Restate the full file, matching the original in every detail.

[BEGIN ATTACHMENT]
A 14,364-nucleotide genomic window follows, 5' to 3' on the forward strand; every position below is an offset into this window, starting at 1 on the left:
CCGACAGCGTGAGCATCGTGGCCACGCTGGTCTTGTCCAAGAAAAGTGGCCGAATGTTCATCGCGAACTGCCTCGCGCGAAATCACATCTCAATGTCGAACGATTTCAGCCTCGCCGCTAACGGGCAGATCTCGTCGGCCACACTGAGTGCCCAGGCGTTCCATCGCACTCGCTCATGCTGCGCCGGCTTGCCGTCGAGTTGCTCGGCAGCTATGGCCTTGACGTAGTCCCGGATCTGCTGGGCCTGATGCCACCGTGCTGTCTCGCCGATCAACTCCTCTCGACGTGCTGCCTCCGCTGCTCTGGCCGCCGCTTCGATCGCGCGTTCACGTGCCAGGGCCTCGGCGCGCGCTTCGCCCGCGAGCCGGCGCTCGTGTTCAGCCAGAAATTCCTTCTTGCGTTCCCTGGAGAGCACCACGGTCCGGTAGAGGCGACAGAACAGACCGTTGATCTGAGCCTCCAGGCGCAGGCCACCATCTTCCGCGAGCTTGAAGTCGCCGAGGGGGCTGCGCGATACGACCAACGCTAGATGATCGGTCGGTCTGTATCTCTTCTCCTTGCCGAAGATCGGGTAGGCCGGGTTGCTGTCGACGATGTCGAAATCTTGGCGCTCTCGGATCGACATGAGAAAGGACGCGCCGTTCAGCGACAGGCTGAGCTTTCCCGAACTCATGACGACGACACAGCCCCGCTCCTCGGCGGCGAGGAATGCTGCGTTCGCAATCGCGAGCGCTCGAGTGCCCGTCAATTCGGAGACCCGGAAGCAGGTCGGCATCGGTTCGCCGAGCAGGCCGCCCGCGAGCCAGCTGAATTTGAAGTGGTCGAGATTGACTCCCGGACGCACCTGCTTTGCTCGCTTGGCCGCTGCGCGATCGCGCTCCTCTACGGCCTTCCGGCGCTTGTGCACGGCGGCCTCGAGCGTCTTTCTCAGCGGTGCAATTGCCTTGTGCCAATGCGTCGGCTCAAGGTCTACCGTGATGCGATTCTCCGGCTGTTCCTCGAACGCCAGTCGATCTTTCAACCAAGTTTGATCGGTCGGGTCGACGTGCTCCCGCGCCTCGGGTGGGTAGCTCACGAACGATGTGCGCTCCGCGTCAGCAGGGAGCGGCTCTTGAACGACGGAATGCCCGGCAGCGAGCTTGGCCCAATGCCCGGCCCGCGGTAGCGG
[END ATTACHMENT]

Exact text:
A 14,364-nucleotide genomic window follows, 5' to 3' on the forward strand; every position below is an offset into this window, starting at 1 on the left:
CCGACAGCGTGAGCATCGTGGCCACGCTGGTCTTGTCCAAGAAAAGTGGCCGAATGTTCATCGCGAACTGCCTCGCGCGAAATCACATCTCAATGTCGAACGATTTCAGCCTCGCCGCTAACGGGCAGATCTCGTCGGCCACACTGAGTGCCCAGGCGTTCCATCGCACTCGCTCATGCTGCGCCGGCTTGCCGTCGAGTTGCTCGGCAGCTATGGCCTTGACGTAGTCCCGGATCTGCTGGGCCTGATGCCACCGTGCTGTCTCGCCGATCAACTCCTCTCGACGTGCTGCCTCCGCTGCTCTGGCCGCCGCTTCGATCGCGCGTTCACGTGCCAGGGCCTCGGCGCGCGCTTCGCCCGCGAGCCGGCGCTCGTGTTCAGCCAGAAATTCCTTCTTGCGTTCCCTGGAGAGCACCACGGTCCGGTAGAGGCGACAGAACAGACCGTTGATCTGAGCCTCCAGGCGCAGGCCACCATCTTCCGCGAGCTTGAAGTCGCCGAGGGGGCTGCGCGATACGACCAACGCTAGATGATCGGTCGGTCTGTATCTCTTCTCCTTGCCGAAGATCGGGTAGGCCGGGTTGCTGTCGACGATGTCGAAATCTTGGCGCTCTCGGATCGACATGAGAAAGGACGCGCCGTTCAGCGACAGGCTGAGCTTTCCCGAACTCATGACGACGACACAGCCCCGCTCCTCGGCGGCGAGGAATGCTGCGTTCGCAATCGCGAGCGCTCGAGTGCCCGTCAATTCGGAGACCCGGAAGCAGGTCGGCATCGGTTCGCCGAGCAGGCCGCCCGCGAGCCAGCTGAATTTGAAGTGGTCGAGATTGACTCCCGGACGCACCTGCTTTGCTCGCTTGGCCGCTGCGCGATCGCGCTCCTCTACGGCCTTCCGGCGCTTGTGCACGGCGGCCTCGAGCGTCTTTCTCAGCGGTGCAATTGCCTTGTGCCAATGCGTCGGCTCAAGGTCTACCGTGATGCGATTCTCCGGCTGTTCCTCGAACGCCAGTCGATCTTTCAACCAAGTTTGATCGGTCGGGTCGACGTGCTCCCGCGCCTCGGGTGGGTAGCTCACGAACGATGTGCGCTCCGCGTCAGCAGGGAGCGGCTCTTGAACGACGGAATGCCCGGCAGCGAGCTTGGCCCAATGCCCGGCCCGCGGTAGCGG